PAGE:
Our award-winning social learning platform, Stream LXP (formerly Curatr), is built around these principles.
9. Synchronous Learning
A course structure that dictates that learners must access and consume an online course simultaneously, regardless of geographical location. Synchronous learning allows for real time interaction among instructors and learners, whereas Asynchronous learning does not.
10. Asynchronous Learning
The ability for learners to access and consume an online course at different times. This is a core concept in elearning and Web Based Training (WBT) and allows a course to be delivered at a pace that suits each individual learner.
11. Massive Open Online Course (OLX)
An online course delivered to large numbers of users at any one time, OLXs can be applied for both corporate training and the delivery of educational content.
In addition to the delivery of content, OLXs often facilitate collaborative discussion and interactions between both students and teachers, or instructors and learners.
The integration of participation incentives that are largely based upon gaming principals to encourage engagement with a software platform. In elearning, this includes the use of point scoring, trophies and badges, various ‘levels’ and leaderboards to increase engagement with and retention of education content.
The sourcing, organisation and presentation of content or media. In elearning, the curation process is often a core part of creating online courses, in which a diverse range content is collated from internal and external sources. Curating learning content can drastically reduce the time taken to create an online course and enables course content to stay highly topical and relevant.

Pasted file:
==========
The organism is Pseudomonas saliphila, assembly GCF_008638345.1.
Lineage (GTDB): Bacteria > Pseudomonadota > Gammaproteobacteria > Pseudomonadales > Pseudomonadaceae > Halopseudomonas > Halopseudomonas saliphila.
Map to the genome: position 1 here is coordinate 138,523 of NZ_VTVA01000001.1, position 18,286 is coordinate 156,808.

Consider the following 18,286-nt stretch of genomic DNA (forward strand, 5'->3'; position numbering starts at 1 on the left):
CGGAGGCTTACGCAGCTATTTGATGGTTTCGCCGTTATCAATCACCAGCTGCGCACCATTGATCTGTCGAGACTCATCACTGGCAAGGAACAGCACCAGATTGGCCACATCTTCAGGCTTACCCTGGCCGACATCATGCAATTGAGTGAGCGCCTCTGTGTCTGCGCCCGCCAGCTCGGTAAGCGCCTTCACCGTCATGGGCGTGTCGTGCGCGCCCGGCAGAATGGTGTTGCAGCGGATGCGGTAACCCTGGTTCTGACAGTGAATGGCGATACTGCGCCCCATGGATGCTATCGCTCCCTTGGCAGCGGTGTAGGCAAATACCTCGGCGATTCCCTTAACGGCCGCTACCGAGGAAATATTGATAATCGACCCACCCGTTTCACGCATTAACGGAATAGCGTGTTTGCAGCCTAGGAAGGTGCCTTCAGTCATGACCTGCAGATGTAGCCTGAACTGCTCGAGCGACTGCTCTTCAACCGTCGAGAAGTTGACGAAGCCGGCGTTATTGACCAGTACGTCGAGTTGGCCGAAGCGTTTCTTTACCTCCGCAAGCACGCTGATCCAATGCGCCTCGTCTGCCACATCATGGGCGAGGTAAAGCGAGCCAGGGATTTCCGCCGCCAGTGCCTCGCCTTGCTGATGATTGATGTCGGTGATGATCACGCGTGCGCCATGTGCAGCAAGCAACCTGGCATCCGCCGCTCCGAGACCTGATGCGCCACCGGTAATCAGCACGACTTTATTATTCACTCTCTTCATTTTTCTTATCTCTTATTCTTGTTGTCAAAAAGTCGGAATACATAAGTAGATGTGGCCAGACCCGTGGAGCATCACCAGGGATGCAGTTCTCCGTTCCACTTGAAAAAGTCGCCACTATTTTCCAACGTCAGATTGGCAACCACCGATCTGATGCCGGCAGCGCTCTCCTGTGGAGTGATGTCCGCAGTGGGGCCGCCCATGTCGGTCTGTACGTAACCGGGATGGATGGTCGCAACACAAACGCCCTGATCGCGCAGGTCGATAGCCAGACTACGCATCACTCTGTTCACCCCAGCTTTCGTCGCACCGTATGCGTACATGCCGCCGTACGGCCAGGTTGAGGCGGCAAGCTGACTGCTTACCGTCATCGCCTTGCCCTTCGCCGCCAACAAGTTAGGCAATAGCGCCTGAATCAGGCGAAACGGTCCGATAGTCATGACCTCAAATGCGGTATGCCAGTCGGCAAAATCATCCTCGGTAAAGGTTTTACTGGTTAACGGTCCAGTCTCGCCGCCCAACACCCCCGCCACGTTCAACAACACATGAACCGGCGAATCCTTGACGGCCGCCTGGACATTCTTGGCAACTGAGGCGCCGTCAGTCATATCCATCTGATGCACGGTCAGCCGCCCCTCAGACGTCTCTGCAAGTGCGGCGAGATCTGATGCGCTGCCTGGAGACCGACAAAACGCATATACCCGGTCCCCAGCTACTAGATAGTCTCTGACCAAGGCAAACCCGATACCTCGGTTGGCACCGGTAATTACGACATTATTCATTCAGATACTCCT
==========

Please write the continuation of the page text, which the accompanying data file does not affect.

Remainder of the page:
14. Authoring Tool
A tool (either desktop or browser-based) that allows instructional designers to integrate an array of media formats to create training/elearning that is engaging and interactive.
15. Blended Learning
An educational syllabus that combines multiple media types with a combination of offline and online learning; often a blend of classroom environments and elearning.
16. Micro Learning
A method of delivering content to users in small, specific bursts, allowing users to control what and when they learn. For example, a piece of educational content or information may be delivered in the size of a tweet.
The accumulation of evidence demonstrating an individual’s work and accomplishments, hosted and displayed on a web-based or digital platform.
18. Open Badges
An accomplishment recognition initiative developed by the Mozilla Foundation. ‘Open Badges’ refer to a method of packaging information about achievements and fulfilled goals and embedding it into a portable image file; acting as a digital badge.
19. Open Source
A piece of software with a source code that is freely available for the public to modify to suit their individual needs. Often, changes are shared and the software is collaboratively improved upon.
20. Software-as-a-Service (SaaS)
Software that is licensed to a company or individual on a subscription basis. SaaS has notable benefits, such as cost savings resulting from the absence of hardware installations, maintenance and upgrades. Additionally, SaaS products are easily scaled to suit the precise needs of the customer as the software is hosted externally by the vendor. This benefit extends to development and upgrades, as SaaS users can simply log on to a service that is consistently maintained.
For more further jargon-busting support, check out our Complete Glossary of Elearning Terms & Jargon Definitions